Normally, all the ordinary light sources are divergent. In other words, ordinary light sources emit electromagnetic waves to all the directions randomly. There is also no relationship between the phases of emitted photons. So, they are incoherent light sources.

In general, the waves emitted by ordinary light sources are polychromatic (Waves having many wavelengths).

Difference Between Ordinary Light and Laser Light

What is Laser Light

The term “LASER” is an acronym for Light Amplification by the Stimulated Emission of Radiation.

In general, most of the atoms in a material medium stay in their ground states as ground states are the most stable states. However, a small percentage of the atoms exist at excited or higher energy states. The percentage of the atoms exist at higher energy states depend on the temperature. Higher the temperature, higher the number of atoms exists at a given excited energy level. Excited states are very unstable. So, the lifetimes of the excited states are very short. Therefore, excited atoms de-excite to their ground states immediately releasing their excess energy as photons. These transitions are probabilistic and do not need any stimulus from the outside. No one can say when a given excited atom or molecule is going to de-excite. The phase of the photons emitted is random as the transition process is also random. Simply, the emission is spontaneous, and photons emitted when transitions occur are out of phase (incoherent).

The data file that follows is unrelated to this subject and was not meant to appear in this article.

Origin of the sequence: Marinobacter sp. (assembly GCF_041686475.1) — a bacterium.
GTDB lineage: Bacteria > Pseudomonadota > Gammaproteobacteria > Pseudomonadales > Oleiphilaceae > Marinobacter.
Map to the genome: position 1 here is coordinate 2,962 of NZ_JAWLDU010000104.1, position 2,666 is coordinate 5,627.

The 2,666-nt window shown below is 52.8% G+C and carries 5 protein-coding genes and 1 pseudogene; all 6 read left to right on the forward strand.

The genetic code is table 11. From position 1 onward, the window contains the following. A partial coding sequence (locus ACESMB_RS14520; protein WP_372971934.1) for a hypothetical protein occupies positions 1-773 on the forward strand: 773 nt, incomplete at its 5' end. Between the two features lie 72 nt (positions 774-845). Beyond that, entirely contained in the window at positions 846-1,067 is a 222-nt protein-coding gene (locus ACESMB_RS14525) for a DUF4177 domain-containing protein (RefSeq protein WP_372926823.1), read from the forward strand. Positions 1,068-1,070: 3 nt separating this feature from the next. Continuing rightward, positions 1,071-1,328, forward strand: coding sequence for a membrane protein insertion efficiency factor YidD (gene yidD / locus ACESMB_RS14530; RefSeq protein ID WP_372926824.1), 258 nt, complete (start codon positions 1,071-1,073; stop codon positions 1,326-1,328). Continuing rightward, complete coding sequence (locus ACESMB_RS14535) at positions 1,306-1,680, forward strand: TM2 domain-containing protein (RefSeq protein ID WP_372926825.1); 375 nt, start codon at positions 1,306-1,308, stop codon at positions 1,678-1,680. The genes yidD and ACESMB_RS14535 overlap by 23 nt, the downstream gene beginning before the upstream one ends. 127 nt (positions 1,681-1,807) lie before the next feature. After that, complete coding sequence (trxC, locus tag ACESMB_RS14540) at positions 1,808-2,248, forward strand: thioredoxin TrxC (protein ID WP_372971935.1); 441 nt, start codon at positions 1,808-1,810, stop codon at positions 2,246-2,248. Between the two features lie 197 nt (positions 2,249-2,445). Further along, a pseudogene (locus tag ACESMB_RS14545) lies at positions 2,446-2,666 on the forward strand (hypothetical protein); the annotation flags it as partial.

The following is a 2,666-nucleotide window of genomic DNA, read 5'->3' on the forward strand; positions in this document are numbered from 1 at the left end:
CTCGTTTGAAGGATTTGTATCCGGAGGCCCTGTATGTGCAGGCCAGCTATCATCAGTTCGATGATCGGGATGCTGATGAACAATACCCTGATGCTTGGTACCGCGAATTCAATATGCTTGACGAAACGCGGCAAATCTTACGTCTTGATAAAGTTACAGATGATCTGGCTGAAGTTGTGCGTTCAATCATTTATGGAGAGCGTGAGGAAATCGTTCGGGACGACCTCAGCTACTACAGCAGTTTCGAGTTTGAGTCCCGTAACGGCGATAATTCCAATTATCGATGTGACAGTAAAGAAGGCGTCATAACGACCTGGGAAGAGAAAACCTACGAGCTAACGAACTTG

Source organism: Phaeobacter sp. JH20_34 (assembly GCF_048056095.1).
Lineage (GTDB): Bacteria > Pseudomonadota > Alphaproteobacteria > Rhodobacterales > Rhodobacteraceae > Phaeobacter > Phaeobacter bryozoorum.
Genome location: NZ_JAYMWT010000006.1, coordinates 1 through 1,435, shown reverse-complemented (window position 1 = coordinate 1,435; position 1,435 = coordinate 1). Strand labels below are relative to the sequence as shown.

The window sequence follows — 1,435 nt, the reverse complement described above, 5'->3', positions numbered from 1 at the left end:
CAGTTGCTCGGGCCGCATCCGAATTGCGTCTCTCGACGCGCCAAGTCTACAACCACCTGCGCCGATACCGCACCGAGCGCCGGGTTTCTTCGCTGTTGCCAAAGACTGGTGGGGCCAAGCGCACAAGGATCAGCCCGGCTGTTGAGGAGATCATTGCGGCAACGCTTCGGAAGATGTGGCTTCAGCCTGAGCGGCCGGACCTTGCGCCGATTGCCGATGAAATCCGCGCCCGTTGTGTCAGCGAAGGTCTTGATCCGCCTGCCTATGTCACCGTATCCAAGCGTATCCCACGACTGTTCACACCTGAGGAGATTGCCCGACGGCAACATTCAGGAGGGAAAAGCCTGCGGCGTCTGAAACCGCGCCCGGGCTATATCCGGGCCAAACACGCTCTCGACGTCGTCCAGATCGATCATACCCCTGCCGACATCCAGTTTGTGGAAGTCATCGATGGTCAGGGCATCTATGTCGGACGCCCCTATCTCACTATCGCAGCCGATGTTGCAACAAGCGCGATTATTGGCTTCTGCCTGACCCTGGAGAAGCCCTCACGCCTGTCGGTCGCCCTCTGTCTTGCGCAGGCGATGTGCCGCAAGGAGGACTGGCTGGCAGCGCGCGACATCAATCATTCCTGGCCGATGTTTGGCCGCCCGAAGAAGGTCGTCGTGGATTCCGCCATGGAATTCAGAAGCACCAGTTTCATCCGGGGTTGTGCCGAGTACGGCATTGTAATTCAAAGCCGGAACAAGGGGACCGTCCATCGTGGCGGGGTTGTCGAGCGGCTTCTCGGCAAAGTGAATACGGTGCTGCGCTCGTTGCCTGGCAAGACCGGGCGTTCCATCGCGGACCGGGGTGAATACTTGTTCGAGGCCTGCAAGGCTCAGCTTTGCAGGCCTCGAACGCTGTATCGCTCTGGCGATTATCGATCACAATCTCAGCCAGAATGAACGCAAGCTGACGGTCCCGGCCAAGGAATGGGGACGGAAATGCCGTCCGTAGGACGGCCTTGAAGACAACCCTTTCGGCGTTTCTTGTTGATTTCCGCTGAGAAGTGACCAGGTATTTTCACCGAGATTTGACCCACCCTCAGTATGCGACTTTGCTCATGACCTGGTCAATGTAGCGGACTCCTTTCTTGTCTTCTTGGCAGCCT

However, some materials have higher energy states with higher lifetimes (Such energy states are referred to as metastable states.). Therefore, an atom or molecule promoted to a metastable state doesn’t return to its ground state immediately. Atoms or molecules can be pumped to their metastable states by supplying energy from the outside. Once pumped to a metastable state, they exist for a long time without returning to the ground. So, the percentage of the atoms that exist at the metastable state can be largely increased by pumping more and more atoms or molecules to the metastable state from the ground state. This situation is completely opposite to the normal situation. So, this situation is called population inversion.